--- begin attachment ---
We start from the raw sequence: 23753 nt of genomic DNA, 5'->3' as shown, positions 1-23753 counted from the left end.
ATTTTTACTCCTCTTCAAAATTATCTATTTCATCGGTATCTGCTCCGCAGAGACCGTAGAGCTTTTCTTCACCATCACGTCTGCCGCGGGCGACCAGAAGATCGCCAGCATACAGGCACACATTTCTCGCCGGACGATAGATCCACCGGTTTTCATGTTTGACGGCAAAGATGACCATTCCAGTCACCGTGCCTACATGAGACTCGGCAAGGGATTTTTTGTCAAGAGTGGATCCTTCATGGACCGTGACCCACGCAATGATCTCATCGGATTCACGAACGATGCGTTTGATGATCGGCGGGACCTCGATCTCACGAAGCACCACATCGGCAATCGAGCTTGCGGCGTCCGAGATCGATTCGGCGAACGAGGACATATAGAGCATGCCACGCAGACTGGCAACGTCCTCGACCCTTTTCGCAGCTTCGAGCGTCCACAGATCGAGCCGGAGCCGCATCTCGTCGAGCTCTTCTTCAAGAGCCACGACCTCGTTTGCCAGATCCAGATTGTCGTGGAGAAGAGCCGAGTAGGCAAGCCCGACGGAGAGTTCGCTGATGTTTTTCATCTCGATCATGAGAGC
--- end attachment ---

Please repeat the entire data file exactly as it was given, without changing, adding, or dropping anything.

We start from the raw sequence: 23753 nt of genomic DNA, 5'->3' as shown, positions 1-23753 counted from the left end.
ATTTTTACTCCTCTTCAAAATTATCTATTTCATCGGTATCTGCTCCGCAGAGACCGTAGAGCTTTTCTTCACCATCACGTCTGCCGCGGGCGACCAGAAGATCGCCAGCATACAGGCACACATTTCTCGCCGGACGATAGATCCACCGGTTTTCATGTTTGACGGCAAAGATGACCATTCCAGTCACCGTGCCTACATGAGACTCGGCAAGGGATTTTTTGTCAAGAGTGGATCCTTCATGGACCGTGACCCACGCAATGATCTCATCGGATTCACGAACGATGCGTTTGATGATCGGCGGGACCTCGATCTCACGAAGCACCACATCGGCAATCGAGCTTGCGGCGTCCGAGATCGATTCGGCGAACGAGGACATATAGAGCATGCCACGCAGACTGGCAACGTCCTCGACCCTTTTCGCAGCTTCGAGCGTCCACAGATCGAGCCGGAGCCGCATCTCGTCGAGCTCTTCTTCAAGAGCCACGACCTCGTTTGCCAGATCCAGATTGTCGTGGAGAAGAGCCGAGTAGGCAAGCCCGACGGAGAGTTCGCTGATGTTTTTCATCTCGATCATGAGAGC